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Non-Review Review: Terminator Salvation

There are perhaps some franchises which really shouldn’t endure after the departure of the creative brain behind the operation. Some would argue that The West Wing should have ended after Aaron Sorkin departed, and I would argue that Warner Brothers should probably reboot Batman after Nolan leaves, rather than continuing his saga (since there’s no way they’ll let that franchise lie fallow). Terminator is perhaps another example. The first two films are iconic, towering science-fiction masterpieces which perfectly blend big ideas with visceral thrills – The Terminator is a tightly constructed urban thriller, while Terminator 2: Judgement Day helped define what a blockbuster should look like. However, once Cameron departed, the franchise was somehow allowed to continue limping on. After the really awful Terminator 3: The Rise of the Machines, I was willing to let the series die. However, somehow we got a fourth movie. And, despite all my misgivings and preconceptions, it isn’t bad. It isn’t great, but it isn’t terrible.

Sam Worthington needs a Bale-out...

Here we get to an interesting discussion. How much of an original film should remain in a sequel order for it to remain a spiritual successor? At what point do you change the story or themes or events or characters or concepts so much, that it isn’t really a follow-up anymore, but becomes almost its own film – just one that shares a lot of similarities with the original? I don’t have an answer, I’m just spit-balling here. Whereas the first three films were linked by the same leading actor and the concept of free will against fate via time travel, Terminator: Salvation pretty much foresakes these ideas. There’s never really any character here who questions the part they will play in the grand scheme of things because an oracle assures them of their importance. Sure, there’s weight on the shoulders of the prophesised leader John Connor, but that’s par for the course when you’re one of the last humans left – the movie isn’t about John growing into the man he must be, it’s more about events occurring which will position John as he should be.

And yet, perhaps because of these differences – and notably the decision to abandon the present for the post-apocalyptic future – I think that I respect the film more. While Terminator 3 made the mistake of convincing director Jonathan Mostow to consciously emulate James Cameron, the resulting movie simply showcased Mostow’s shortcomings rather than playing to his strength. Mostow can’t mix action with humour well (it leads to things like that stupid crotch-grab in the stupid toilet-fight), but he knows that Cameron was the master of it – so he does it anyway. Despite the fact that there’s no way to make a third film which completely undermines the philosophically nuance position of the second film, Mostow did it anyway.

John has a poke around...

By setting this film in a destroyed landscape, and favouring large battles over intimate pursuits, McG manages to seem like he’s not trying to give us “James Cameron lite” – because if we wanted that, we’d see Avatar. At the same time, it looks and feels just about familiar enough that it doesn’t feel like a conscious reboot or an arrogant attempt to stamp his name all over an iconic property. It’s a thin and difficult line to walk, and McG ensures the film rarely stumbles. That alone is something to be thankful for, I suppose.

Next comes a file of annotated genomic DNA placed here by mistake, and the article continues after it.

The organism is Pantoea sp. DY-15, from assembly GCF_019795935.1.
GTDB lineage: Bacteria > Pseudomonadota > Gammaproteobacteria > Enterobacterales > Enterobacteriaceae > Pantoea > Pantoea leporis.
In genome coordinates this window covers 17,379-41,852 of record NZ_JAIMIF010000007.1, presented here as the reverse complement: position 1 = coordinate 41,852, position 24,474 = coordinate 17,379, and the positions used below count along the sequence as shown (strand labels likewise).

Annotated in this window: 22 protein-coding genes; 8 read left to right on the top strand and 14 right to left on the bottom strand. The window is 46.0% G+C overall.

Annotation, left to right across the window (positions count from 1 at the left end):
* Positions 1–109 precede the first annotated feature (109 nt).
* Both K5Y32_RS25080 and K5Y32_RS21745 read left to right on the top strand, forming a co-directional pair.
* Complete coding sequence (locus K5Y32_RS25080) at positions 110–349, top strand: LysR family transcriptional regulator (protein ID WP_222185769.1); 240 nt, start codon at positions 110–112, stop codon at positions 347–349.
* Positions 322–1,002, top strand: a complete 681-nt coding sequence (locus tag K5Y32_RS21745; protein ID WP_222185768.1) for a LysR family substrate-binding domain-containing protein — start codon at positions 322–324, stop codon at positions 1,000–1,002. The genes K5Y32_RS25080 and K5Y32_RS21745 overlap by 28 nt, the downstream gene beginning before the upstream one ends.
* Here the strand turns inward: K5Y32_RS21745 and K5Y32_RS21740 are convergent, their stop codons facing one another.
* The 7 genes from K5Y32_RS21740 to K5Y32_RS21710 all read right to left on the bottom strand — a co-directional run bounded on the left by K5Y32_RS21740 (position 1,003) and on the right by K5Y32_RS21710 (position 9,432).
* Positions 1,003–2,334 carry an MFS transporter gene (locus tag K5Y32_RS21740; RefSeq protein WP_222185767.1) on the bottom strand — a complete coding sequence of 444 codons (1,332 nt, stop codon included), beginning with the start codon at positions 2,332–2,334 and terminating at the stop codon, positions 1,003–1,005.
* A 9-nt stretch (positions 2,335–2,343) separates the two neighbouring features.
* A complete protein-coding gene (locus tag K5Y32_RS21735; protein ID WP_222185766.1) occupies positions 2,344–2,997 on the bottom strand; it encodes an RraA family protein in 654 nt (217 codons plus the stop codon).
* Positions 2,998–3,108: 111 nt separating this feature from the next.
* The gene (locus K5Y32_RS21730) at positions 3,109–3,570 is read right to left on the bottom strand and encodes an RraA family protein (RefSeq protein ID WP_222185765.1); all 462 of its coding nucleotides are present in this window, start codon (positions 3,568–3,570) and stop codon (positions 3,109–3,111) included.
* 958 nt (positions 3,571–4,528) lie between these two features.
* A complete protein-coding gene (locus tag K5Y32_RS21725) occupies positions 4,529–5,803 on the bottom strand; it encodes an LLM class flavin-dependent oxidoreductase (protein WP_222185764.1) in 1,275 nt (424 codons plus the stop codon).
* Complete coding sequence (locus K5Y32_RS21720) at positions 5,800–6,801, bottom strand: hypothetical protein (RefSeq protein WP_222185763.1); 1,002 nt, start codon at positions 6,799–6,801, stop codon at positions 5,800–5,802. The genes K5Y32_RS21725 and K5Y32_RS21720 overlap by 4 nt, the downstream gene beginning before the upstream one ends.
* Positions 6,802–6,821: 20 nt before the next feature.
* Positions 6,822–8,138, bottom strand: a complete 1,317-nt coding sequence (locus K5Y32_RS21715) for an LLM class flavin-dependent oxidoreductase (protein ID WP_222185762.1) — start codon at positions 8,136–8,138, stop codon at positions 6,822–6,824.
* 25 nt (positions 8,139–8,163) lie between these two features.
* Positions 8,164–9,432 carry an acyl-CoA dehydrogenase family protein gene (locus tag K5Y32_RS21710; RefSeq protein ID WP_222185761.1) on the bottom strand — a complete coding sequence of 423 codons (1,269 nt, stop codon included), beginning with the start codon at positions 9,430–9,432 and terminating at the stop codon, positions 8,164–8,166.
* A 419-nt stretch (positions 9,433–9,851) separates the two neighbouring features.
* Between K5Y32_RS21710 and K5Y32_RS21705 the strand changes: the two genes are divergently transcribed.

However, McG is no James Cameron. That’s not an unfair criticism – nobody but James Cameron is James Cameron. Even while working a moderate distance away from the heart of the franchise established by Cameron, it’s quite evident that we are not looking at a director of similar ability. The truth is that – despite an effective opening (I loved how the lethal injection apparatus moves like a ominous machine) – the movie is far too mechanical for its own good. Cameron realised that the beauty of his set-up was that he could merge the perspectives of cold and calculating machines with the emotional depth of humans, but McG never really establishes a connection with any of his characters or with his world.

Instead, we’re offered Terminator by away of The Matrix sequels. I love the set design here, but the general aesthetic calls to mind the multiple pointless Zion scenes that slowed down the two later movies no end – a weird fusion of techno-grunge and end-of-the-world which never really connected with the viewer. Indeed, the setup also recalls the relaunch of Battlestar Galactica – which arguably makes sense, as the reimagining would draw greatly upon Cameron’s idea of the war between man and his technology – but it takes the style with none of the depth. At one point in the film, we’re presented with an organic heart beating underneath a cold metal skeleton – I’d remark that was an apt comparison, but I never feel any blood pumping at all during the film.

Christian Bale is an acting machine...